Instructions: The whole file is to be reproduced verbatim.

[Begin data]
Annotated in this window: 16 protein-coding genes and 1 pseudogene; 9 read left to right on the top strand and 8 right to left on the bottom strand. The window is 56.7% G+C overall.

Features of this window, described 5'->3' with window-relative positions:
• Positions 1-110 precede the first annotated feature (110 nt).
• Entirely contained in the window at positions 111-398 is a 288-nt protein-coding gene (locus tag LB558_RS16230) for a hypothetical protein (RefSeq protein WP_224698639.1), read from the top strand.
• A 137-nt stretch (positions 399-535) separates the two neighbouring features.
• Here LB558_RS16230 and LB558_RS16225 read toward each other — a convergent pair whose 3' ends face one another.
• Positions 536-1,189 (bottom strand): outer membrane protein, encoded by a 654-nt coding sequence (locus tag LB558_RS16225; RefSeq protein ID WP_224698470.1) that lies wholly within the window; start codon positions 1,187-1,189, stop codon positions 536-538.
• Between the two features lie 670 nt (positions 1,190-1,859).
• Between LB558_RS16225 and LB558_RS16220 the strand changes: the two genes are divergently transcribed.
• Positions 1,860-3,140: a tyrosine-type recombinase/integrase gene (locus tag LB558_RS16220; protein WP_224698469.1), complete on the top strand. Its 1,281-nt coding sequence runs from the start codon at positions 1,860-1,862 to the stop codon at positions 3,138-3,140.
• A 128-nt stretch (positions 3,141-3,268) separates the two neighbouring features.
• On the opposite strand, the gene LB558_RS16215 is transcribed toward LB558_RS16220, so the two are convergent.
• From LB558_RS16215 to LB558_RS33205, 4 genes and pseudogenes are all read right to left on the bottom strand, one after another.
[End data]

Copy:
Annotated in this window: 16 protein-coding genes and 1 pseudogene; 9 read left to right on the top strand and 8 right to left on the bottom strand. The window is 56.7% G+C overall.

Features of this window, described 5'->3' with window-relative positions:
• Positions 1-110 precede the first annotated feature (110 nt).
• Entirely contained in the window at positions 111-398 is a 288-nt protein-coding gene (locus tag LB558_RS16230) for a hypothetical protein (RefSeq protein WP_224698639.1), read from the top strand.
• A 137-nt stretch (positions 399-535) separates the two neighbouring features.
• Here LB558_RS16230 and LB558_RS16225 read toward each other — a convergent pair whose 3' ends face one another.
• Positions 536-1,189 (bottom strand): outer membrane protein, encoded by a 654-nt coding sequence (locus tag LB558_RS16225; RefSeq protein ID WP_224698470.1) that lies wholly within the window; start codon positions 1,187-1,189, stop codon positions 536-538.
• Between the two features lie 670 nt (positions 1,190-1,859).
• Between LB558_RS16225 and LB558_RS16220 the strand changes: the two genes are divergently transcribed.
• Positions 1,860-3,140: a tyrosine-type recombinase/integrase gene (locus tag LB558_RS16220; protein WP_224698469.1), complete on the top strand. Its 1,281-nt coding sequence runs from the start codon at positions 1,860-1,862 to the stop codon at positions 3,138-3,140.
• A 128-nt stretch (positions 3,141-3,268) separates the two neighbouring features.
• On the opposite strand, the gene LB558_RS16215 is transcribed toward LB558_RS16220, so the two are convergent.
• From LB558_RS16215 to LB558_RS33205, 4 genes and pseudogenes are all read right to left on the bottom strand, one after another.